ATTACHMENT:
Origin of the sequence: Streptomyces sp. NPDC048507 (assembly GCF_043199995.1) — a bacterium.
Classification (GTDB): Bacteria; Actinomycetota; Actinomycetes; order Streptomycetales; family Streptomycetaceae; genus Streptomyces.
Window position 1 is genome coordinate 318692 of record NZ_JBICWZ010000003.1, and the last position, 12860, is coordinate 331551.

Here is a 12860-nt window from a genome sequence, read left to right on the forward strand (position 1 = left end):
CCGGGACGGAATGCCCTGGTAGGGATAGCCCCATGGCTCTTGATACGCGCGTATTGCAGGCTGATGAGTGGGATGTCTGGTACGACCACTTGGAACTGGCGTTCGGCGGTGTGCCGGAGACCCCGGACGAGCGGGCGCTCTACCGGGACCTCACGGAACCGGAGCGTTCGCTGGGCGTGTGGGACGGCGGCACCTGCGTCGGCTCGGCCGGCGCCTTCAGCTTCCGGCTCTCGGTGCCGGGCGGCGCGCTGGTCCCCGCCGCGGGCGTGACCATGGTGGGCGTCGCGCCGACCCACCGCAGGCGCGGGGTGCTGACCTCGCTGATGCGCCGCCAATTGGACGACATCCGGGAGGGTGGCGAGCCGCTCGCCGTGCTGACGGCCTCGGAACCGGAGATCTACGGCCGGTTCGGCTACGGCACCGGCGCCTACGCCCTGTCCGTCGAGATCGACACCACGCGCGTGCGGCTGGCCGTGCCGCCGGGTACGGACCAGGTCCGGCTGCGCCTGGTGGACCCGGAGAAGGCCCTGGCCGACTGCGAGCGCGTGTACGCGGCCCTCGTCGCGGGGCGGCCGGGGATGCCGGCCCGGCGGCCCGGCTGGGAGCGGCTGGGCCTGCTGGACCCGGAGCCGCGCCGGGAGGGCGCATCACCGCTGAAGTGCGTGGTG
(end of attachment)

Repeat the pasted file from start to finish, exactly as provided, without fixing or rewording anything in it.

Origin of the sequence: Streptomyces sp. NPDC048507 (assembly GCF_043199995.1) — a bacterium.
Classification (GTDB): Bacteria; Actinomycetota; Actinomycetes; order Streptomycetales; family Streptomycetaceae; genus Streptomyces.
Window position 1 is genome coordinate 318692 of record NZ_JBICWZ010000003.1, and the last position, 12860, is coordinate 331551.

Here is a 12860-nt window from a genome sequence, read left to right on the forward strand (position 1 = left end):
CCGGGACGGAATGCCCTGGTAGGGATAGCCCCATGGCTCTTGATACGCGCGTATTGCAGGCTGATGAGTGGGATGTCTGGTACGACCACTTGGAACTGGCGTTCGGCGGTGTGCCGGAGACCCCGGACGAGCGGGCGCTCTACCGGGACCTCACGGAACCGGAGCGTTCGCTGGGCGTGTGGGACGGCGGCACCTGCGTCGGCTCGGCCGGCGCCTTCAGCTTCCGGCTCTCGGTGCCGGGCGGCGCGCTGGTCCCCGCCGCGGGCGTGACCATGGTGGGCGTCGCGCCGACCCACCGCAGGCGCGGGGTGCTGACCTCGCTGATGCGCCGCCAATTGGACGACATCCGGGAGGGTGGCGAGCCGCTCGCCGTGCTGACGGCCTCGGAACCGGAGATCTACGGCCGGTTCGGCTACGGCACCGGCGCCTACGCCCTGTCCGTCGAGATCGACACCACGCGCGTGCGGCTGGCCGTGCCGCCGGGTACGGACCAGGTCCGGCTGCGCCTGGTGGACCCGGAGAAGGCCCTGGCCGACTGCGAGCGCGTGTACGCGGCCCTCGTCGCGGGGCGGCCGGGGATGCCGGCCCGGCGGCCCGGCTGGGAGCGGCTGGGCCTGCTGGACCCGGAGCCGCGCCGGGAGGGCGCATCACCGCTGAAGTGCGTGGTG